Haughey and his conviction to end Partition
History: A Failed Political Entity: Charles Haughey and the Northern Ireland Question 1945-1992 Stephen Kelly, Merrion Press, pbk, 446 pages, €24.99
A considered new book explores Charlie's youthful Anglophobia, his relationship with Thatcher and the truth behind his interest in the 'failed entity' of Northern Ireland.
On January 15, 1955, Charles Haughey, as secretary of Tomás Ó Cléirigh Fianna Fáil Cumann in Dublin, sent a six-page typed memo to party headquarters.
It advocated a Dublin government guerrilla military campaign to end Partition with Northern Ireland. The hope was that the initiative would "force negotiations".
But, according to the memo, preparations must be made for a prolonged military campaign focused predominantly on nationalist areas, probably in Derry or Armagh, and backed up by a campaign of civil disobedience.
It was deliberately modelled on Sinn Féin's earlier methods, but also astonishingly close to the violent campaign kicked off by the IRA less than two years later, when Limerick man Seán Sabhat was killed during a failed raid on an RUC barracks in Brookeborough, Co Fermanagh, on New Year's Day, 1957.
When the 'Ó Cléirigh memo' was delivered to Fianna Fáil HQ, a 29-year-old Charles Haughey had yet to win a Dáil seat. But, ironically, he was soon to play an important role as justice minister, including the revival of the Special Criminal Court, in crushing the IRA's six-year "border campaign", which ended with a "dump arms" order in 1962.
It's now a full decade since his death, aged 80, but the man known across the land simply as "Charlie" can still provoke heated debate.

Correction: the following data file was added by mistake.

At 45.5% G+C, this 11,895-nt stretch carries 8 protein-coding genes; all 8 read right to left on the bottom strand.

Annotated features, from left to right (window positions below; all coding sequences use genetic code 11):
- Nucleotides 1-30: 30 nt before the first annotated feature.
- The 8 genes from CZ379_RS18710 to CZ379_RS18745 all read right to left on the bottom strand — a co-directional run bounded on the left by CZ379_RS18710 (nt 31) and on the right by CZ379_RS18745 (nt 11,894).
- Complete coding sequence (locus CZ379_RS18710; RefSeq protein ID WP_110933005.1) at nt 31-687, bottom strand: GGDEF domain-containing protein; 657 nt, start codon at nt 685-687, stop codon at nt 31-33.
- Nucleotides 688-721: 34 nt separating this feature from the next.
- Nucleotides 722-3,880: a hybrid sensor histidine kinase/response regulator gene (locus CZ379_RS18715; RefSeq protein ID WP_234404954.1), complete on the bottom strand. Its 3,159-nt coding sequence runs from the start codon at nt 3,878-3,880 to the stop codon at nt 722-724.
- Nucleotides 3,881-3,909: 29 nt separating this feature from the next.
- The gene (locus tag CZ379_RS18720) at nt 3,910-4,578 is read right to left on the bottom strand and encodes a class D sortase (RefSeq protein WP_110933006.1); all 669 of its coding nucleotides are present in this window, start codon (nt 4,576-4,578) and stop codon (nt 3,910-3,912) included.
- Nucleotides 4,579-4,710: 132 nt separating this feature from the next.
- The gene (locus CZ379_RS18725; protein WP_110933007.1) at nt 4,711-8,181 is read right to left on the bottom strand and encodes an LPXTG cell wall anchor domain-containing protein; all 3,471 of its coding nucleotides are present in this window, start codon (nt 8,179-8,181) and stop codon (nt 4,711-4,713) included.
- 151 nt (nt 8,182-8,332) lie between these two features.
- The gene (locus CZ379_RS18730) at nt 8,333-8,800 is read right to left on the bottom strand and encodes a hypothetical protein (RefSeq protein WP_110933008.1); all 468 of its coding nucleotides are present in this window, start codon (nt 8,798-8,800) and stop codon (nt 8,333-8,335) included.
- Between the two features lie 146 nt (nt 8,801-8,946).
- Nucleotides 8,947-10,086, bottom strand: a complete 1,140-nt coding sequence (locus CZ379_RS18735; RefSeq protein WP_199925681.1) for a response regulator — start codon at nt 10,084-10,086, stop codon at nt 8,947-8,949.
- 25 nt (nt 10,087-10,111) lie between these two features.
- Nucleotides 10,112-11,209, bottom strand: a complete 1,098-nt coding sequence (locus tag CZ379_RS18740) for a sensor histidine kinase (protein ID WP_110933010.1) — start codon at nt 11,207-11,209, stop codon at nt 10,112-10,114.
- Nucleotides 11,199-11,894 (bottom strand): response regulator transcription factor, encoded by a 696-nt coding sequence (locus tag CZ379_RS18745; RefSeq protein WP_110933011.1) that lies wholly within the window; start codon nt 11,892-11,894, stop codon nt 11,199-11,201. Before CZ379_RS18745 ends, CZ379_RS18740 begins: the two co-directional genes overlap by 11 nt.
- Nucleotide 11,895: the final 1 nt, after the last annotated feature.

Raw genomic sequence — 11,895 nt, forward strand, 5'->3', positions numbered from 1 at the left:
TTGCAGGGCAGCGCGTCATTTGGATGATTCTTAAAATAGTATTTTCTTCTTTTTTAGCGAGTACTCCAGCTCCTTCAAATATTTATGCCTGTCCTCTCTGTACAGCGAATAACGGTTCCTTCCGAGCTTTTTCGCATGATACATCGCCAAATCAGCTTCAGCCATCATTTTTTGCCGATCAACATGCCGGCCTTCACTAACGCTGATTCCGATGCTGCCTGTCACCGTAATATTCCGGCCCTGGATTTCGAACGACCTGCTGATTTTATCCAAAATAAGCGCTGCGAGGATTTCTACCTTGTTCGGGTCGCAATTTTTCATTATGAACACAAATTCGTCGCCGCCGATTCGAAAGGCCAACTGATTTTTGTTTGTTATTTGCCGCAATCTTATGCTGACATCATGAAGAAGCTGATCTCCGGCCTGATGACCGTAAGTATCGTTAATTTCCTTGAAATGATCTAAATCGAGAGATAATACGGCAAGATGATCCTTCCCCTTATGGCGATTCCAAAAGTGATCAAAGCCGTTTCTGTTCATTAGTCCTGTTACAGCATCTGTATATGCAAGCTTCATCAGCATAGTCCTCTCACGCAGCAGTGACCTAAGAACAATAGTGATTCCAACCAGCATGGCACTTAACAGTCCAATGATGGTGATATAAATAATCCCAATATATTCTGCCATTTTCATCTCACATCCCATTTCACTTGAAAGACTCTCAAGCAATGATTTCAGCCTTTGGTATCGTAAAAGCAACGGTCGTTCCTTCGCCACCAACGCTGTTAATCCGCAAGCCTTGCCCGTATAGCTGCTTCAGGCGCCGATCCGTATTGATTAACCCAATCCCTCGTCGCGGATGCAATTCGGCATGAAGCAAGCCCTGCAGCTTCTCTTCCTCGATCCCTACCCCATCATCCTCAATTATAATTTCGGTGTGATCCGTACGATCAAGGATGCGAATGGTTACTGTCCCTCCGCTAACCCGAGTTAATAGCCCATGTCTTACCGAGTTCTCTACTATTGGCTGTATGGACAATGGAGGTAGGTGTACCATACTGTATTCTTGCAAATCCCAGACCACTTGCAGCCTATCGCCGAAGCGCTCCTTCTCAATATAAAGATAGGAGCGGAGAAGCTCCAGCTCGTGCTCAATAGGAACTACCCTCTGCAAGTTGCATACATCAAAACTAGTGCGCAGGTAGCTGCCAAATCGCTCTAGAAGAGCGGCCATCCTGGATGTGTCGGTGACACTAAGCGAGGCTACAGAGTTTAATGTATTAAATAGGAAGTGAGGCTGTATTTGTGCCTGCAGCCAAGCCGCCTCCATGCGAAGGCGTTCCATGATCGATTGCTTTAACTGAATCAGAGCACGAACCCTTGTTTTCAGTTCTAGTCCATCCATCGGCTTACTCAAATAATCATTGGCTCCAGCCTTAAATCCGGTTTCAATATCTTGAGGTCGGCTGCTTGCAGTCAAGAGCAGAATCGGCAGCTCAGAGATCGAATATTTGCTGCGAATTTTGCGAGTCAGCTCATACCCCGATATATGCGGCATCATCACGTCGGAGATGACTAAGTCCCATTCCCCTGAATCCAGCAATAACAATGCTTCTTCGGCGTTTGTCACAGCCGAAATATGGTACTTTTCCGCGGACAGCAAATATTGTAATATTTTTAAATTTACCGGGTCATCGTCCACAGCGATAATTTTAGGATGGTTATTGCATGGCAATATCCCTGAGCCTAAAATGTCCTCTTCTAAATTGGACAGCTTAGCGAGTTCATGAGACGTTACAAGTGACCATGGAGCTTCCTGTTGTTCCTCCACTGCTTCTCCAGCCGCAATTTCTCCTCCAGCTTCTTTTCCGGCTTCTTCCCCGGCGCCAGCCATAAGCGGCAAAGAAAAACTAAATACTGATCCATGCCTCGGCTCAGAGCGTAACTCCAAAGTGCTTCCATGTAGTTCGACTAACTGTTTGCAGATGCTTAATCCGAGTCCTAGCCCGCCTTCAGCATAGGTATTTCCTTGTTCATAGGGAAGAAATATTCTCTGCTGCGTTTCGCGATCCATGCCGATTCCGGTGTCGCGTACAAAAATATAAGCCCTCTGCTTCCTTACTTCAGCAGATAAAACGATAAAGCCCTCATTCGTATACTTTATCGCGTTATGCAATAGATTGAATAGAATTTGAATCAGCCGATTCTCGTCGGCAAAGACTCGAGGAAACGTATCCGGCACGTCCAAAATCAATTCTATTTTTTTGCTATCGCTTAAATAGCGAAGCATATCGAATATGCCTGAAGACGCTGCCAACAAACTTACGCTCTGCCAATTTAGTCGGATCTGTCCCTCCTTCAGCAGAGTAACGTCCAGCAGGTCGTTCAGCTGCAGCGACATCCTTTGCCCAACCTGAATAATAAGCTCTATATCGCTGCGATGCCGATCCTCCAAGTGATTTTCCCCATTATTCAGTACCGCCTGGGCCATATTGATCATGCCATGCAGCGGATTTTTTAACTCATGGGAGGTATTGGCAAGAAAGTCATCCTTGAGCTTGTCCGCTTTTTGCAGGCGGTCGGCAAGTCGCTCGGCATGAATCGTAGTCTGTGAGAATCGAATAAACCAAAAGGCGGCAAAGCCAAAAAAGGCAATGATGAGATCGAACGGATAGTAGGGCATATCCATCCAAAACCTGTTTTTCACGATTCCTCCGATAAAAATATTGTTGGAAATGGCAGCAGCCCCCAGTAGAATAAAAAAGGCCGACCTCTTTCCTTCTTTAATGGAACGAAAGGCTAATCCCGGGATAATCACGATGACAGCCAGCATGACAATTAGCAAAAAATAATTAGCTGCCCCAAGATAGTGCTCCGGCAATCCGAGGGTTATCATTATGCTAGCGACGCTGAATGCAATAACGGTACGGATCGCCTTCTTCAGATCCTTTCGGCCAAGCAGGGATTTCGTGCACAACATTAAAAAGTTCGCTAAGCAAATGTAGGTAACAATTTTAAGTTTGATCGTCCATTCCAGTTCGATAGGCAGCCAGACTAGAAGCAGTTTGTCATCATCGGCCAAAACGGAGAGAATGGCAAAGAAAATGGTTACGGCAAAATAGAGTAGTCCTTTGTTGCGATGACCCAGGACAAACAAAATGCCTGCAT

And one of the abiding questions is: did Charles Haughey really care about Northern Ireland nationalists and the ending of Partition? Or, was it all just a vehicle to propel his tremendous political ambition?
In this engaging book, historian Stephen Kelly argues that Haughey did really care; that he abhorred partition; and his most ardent and consistent belief was that the North was nothing but "a failed entity".
His conviction made him disapprove of the 1998 Good Friday Agreement negotiated by his protégé and successor, Bertie Ahern.
The title dates cited begin with a young Haughey, and pals from UCD, burning a Union Flag outside the gates of TCD on VE Day in 1945, and end with his forced resignation as Taoiseach in late 1992. The flag-burning was evidence of Haughey's youthful Anglophobia, which was typical of the times.
We are told the book draws on newly unearthed archive material from Dublin and London to throw fresh light on the issues.
It cannot be definitively said that the 'Ó Cléirigh memo' was written, or even co-written, by Haughey. Indeed, his son, Deputy Seán Haughey, insists otherwise, pointing out that the document is not in his late father's voluminous archive of papers.